Mundane Astrology: The Astrology of Nations and States by H S Green, Raphael and Charles E O Carter (3 Mundane Books Compiled into one)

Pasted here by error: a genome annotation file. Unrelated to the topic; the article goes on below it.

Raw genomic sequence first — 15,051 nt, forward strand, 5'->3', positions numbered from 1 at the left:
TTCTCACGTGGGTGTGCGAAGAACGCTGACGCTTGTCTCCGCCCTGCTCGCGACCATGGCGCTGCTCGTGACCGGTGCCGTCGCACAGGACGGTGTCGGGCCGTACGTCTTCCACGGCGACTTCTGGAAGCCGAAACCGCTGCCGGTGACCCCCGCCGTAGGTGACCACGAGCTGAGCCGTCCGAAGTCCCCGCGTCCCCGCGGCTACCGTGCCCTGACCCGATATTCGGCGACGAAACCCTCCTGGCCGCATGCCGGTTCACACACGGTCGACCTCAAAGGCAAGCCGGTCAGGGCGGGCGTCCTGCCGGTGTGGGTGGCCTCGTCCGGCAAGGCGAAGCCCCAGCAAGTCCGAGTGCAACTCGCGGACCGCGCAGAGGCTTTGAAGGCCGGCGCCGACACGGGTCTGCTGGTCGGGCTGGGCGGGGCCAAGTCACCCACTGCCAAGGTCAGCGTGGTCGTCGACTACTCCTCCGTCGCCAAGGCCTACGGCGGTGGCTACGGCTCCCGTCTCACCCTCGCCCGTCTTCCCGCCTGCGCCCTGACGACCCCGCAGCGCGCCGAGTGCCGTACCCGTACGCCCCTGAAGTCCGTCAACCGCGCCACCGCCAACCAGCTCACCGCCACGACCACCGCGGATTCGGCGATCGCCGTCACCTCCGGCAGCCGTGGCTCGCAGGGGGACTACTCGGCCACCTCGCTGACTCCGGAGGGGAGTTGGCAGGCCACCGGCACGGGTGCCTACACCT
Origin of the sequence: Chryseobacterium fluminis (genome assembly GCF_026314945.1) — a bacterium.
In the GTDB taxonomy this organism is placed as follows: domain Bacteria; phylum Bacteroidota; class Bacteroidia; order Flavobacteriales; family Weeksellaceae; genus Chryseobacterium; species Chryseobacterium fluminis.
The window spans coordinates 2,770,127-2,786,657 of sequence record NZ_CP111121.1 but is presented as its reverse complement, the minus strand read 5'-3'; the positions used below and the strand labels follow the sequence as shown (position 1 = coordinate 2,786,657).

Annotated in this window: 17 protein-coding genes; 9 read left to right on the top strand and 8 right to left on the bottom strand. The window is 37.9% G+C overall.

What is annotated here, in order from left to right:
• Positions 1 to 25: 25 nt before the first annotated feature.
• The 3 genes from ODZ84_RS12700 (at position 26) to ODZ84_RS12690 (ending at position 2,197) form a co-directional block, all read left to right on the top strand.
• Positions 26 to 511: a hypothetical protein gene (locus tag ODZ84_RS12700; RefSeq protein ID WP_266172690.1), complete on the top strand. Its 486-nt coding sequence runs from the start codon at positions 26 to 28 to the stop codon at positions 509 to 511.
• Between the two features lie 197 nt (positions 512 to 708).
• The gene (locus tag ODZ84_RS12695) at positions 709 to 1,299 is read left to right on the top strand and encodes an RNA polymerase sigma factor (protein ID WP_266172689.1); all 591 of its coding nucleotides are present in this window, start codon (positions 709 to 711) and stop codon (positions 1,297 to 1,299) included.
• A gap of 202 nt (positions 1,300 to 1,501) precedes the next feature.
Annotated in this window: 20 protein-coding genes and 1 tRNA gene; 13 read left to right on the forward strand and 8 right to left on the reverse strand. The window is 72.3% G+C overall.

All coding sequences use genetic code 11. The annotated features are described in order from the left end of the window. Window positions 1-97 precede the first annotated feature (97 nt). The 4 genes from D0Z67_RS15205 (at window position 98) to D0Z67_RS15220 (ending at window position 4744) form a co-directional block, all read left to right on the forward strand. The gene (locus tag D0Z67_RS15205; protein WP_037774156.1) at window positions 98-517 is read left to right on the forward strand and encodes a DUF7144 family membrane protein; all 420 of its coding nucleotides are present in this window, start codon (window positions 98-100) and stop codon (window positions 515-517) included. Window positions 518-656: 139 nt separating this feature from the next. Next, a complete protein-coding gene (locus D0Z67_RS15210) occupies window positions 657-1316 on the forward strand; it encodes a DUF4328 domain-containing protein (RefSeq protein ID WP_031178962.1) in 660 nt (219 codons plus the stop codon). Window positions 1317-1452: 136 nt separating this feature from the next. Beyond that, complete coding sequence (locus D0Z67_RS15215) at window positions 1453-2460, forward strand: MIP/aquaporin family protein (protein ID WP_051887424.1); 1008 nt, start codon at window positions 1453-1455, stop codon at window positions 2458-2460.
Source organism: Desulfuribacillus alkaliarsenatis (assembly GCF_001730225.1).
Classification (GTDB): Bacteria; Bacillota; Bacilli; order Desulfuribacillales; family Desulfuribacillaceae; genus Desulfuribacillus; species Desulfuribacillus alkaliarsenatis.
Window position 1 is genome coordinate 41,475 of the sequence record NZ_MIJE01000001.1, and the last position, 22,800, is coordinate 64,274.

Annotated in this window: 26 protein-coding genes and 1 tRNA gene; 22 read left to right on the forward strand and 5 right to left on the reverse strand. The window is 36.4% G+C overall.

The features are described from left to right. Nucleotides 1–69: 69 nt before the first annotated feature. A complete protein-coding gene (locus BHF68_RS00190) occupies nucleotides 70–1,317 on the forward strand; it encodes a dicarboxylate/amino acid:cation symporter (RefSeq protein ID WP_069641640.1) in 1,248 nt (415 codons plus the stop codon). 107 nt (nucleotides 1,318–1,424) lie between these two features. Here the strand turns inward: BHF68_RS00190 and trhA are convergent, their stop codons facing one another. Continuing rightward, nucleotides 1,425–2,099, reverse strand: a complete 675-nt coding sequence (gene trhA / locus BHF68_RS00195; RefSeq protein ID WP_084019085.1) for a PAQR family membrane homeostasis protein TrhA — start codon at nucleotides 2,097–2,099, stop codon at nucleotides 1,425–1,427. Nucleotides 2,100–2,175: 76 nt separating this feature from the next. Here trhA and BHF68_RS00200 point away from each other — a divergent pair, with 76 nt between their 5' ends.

Will there be peace? Will there be war? Find out with Mundane Astrology. Here, in one volume, are three classic books on the astrology of nations and states, by H.S. Green, Raphael, and C.E.O. Carter: H.S. Green organizes his book planet-by- planet. He tells what each planet will do in the 12 houses. Raphael organizes the topic by house. He tells how mundane houses work when planets are in them. In addition, both authors deal with solar and lunar eclipses, and earthquakes. Green shows the effects of eclipses in the houses, while Raphael describes them by decanate (100 sections of the zodiac). Both mention the effects of comets, although little about these mysterious bodies is known astrologically. Charles Carter, writing after WWII, discusses why astrologers failed to predict the war and what that means for mundane astrology. His plea for better data has largely been met, but the need for more study remains. All three authors give astrological rulerships for countries and cities. These are centuries old and are weighted to England and Europe. Carter’s rulers are the most up-to-date. These are the essential texts for serious study of mundane astrology. About the Authors H.S. Green was an astrologer associated with Alan Leo’s astrological revival back in the first decade of the 20th century. His various books are highly regarded (all but this one out of print, sadly), but biographical details are sketchy. Raphael was the pen-name of one Robert Cross, 1850-1923. He was the sixth in a series of astrological writers who used the name “Raphael” & remains the best known of them all. He wrote books on virtually all astrological topics. His book on mundane astrology dates from 1910. Charles E.O. Carter, 1887-1968, was one of the outstanding British astrologers of the 20th century. He succeeded Alan Leo as head of the Astrological Lodge of the Theosophical Society, a post he held from 1920 to 1952. He was editor of Astrology, The Astrologer’s Quarterly, from 1926 to 1959. Carter’s persistent genius reestablished astrology as a serious discipline in England, after two centuries of decline. He wrote his book on Mundane Astrology in reaction to the failure of astrologers to forecast WWII. In 1939, astrologers in London knew there was a full-scale war on in China, they knew the situation with Germany was tense, but they had studied the charts for the year, they knew the fuss would blow over. And they were wrong. Carter set out to discover why, his book was the result.
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